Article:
Musical Remembrances = RACHMANINOFF: Trio élégiaque No. 1 in G Minor; BRAHMS: Trio No. 1 in B Major, Op. 8; RAVEL: Piano Trio in A Minor – Neave Trio – Chandos CHAN 20167 (3/24/22) 76:56 [Distr. by Naxos] *****:
Serge Rachmaninoff followed his models Glinka and Tchaikovsky in his approach to chamber music, which Rachmaninoff addressed in the final days of his studies at the Moscow Conservatory (1892). Cast in one uninterrupted movement, this elegy conforms much to the melodic contour of Tchaikovsky’s A Minor Trio, Op. 50, composed in 1882 in memory of Nicholas Rubinstein. Rachmaninoff’s keyboard part (Eri Nakamura), richly expressive and bold in its chords and chromatic, scalar runs, often has solo or cadenza episodes to counter the lyrically persuasive writing for the strings.
Opening Lento lugubre, the stirring melodic line receives sweeping gestures and poignant, dramatic periods in various colors, especially when the strings (Anna Williams, violin; Mikhail Veselov, cello), muted, accompany the piano in a funeral march. Rachmaninoff manages to combine classical sonata-form and rhapsody (especially in the Appassionato sequence) into one, continuous evolution of affective motion, here executed with seamless ensemble.
Brahms took up his Piano Trio No. 1 in B Major twice, in its original 1854 version, and again in a drastic revision in 1889. Following Robert Schumann’s example, both in form and content, Brahms made use in his first version’s last movement of a quote from the Beethoven Op. 98 song-cycle, An die ferne Geliebte, which Schumann had embedded into his own C Major Fantasie. For both composers, the ‘distant beloved,’ physically and emotionally, respective to each composer, was Clara Schumann. When the 1889 edition came forward, many of the autobiographical hints has been excised, and only the progression from a bright B Major to a tragic B Minor testifies to the intensity of the Brahms passion for the older woman who obsessed his emotions all his life. The first movement, Allegro con brio – Tranquillo, for the first 23 measures, plays as a gorgeous cello sonata that eventually admits the violin part.
The second movement, Scherzo, Brahms had left largely untouched in revision. Ominous staccato figures in B Minor sizzle across the mind before the elegance of the Trio’s melody bursts forth – I recall first hearing Feuermann play it on 78 rpm shellacs – and equally alluring here from cellist Veselov, until the reprise of the acerbic outer music, Tempo I. The piano contributes a studied, meditative chorale to initiate the Adagio movement, though the cello will sustain much of the melodic character of the moment. Late in the movement, the right-hand keyboard part realizes ethereal progressions in concert with muted gestures from the strings, all in tearful sympathy.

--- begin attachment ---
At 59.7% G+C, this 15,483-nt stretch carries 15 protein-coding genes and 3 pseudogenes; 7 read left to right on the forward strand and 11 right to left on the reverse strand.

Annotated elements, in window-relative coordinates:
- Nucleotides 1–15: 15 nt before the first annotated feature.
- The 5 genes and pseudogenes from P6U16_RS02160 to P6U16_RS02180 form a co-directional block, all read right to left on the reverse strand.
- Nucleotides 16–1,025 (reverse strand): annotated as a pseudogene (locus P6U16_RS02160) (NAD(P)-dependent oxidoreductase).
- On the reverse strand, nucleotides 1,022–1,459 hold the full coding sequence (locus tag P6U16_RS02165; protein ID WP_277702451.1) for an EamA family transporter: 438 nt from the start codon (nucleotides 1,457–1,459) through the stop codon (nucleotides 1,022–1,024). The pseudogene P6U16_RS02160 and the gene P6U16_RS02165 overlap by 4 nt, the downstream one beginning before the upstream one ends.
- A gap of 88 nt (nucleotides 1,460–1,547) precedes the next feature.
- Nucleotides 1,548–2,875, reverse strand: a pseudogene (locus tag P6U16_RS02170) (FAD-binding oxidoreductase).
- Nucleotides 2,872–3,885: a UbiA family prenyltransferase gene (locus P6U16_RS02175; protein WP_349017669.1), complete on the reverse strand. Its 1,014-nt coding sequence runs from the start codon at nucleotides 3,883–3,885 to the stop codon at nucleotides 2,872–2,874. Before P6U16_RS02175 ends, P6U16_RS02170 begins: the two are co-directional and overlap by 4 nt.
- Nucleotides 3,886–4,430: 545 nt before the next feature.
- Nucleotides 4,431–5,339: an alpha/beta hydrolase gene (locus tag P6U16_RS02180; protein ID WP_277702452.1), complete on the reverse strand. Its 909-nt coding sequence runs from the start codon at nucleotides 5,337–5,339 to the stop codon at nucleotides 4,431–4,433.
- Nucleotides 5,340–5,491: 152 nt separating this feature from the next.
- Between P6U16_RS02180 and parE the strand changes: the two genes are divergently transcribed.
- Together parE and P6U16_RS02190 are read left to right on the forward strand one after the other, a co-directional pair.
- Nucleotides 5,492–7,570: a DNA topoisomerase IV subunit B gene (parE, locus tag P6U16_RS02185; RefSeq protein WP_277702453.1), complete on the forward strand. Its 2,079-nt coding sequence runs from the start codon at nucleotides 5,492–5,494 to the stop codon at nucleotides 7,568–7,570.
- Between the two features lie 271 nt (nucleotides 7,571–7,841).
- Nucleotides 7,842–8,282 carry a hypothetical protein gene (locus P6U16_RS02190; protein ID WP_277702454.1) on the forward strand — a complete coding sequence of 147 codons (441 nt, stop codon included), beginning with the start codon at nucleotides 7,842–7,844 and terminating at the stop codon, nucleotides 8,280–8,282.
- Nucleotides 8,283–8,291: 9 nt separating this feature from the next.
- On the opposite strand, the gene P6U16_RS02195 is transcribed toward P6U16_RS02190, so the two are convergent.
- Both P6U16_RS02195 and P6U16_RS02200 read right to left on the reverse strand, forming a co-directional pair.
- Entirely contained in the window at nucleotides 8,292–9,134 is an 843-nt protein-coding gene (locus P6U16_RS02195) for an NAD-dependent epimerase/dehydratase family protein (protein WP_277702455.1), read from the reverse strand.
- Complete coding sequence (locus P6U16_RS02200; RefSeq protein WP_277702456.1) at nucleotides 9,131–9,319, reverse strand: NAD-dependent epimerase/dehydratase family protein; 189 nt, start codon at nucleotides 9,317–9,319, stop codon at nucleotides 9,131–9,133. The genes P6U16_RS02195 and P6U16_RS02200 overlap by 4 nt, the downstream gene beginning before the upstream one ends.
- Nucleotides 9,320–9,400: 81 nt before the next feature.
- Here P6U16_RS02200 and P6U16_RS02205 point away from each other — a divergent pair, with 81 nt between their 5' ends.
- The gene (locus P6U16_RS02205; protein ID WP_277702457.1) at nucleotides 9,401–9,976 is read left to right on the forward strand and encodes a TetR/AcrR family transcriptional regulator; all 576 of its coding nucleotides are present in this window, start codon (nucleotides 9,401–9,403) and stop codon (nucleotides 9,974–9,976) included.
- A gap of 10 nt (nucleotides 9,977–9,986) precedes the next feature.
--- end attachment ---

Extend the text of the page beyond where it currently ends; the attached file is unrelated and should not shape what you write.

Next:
The last movement confirms the evolution from optimism to turbulent agitation, a type of eccentric, Hungarian waltz interfused with passionate outbursts, especially in the violin part. Granted, the D Major secondary theme carries a bold confidence and assertion, even in the midst of more melancholy thoughts. So, what Brahms and the Neave Trio leave us remains a combination of sun and darkness, brilliantly fashioned into a resounding work of art.
The creation of Ravel’s Piano Trio in A Minor (1913-14) reveals little of its dramatic juxtaposition against the outbreak of WW I, to which Ravel wished to contribute, even as a fighter pilot, but was rejected on physical grounds. He agonized over the compulsion to complete his Trio (done by August 29, 1914) and to serve in the armed conflict, finally accomplishing both, finding a war assignment in the motor transport corps. Ravel incorporates exotic colors – particularly the zortziko, fandango dance rhythm – from his mother’s Basque birthplace into his expansive first movement and the keyboard’s left hand part. This music provides pianist Nakamura’s virtuoso opportunity. After the often four-square impulses from Brahms, the excursion by the Neame Trio among the contours of the Ravel universe feels unworldly.
The sense of “distant lands and peoples” (a la Schumann) continues in the second movement Pantoum, taken from traditional Malaysian poetry, which likes to address competing ideas in alternation. Poets Baudelaire and Verlaine found the form appealing, using the second and fourth verses for the first and third verses in the next stanza. Ravel employs a askew rhythmic accents to carry over into the Trio section. Staccato figures play against a chorale motif in the piano, with violinist Williams in piercing sonorities that flash by in kaleidoscopic colors. The cumulative effect parallels what we see in a painting of Henri Rousseau of an exotic jungle, a dream-scape infiltrated with dangers. Ravel builds a passacaglia for his third movement, a set of variants derived from the piano’s left hand bass chords. We hear resolute bell-tones from Nakamura, building steadily to a climax worthy – indeed allusive – to the “Spear” motif in Wagner’s Parsifal, a dark hint of the cataclysm engulfing humanity? The last pages return to the melancholy established by the cello and keyboard. The last movement’s penchant for metric dazzle, alternating five and seven beats in a bar, create a mixture of reminiscence – of the first movement inverted – and militant optimism. Ravel’s (Basque) colorations include violin arpeggios in harmonics, double tremolos in the cello, and muted piano chords, all of which move with blazing energy to a grand peroration. Ravel claimed that he had worked on the Trio “with the sureness and lucidity of a madman,” the remark made just after the declaration of war. But surely, Ravel’s madness is more beautiful than all the “logic” that justified the holocaust about to consume humanity.
This recording comes highly recommended.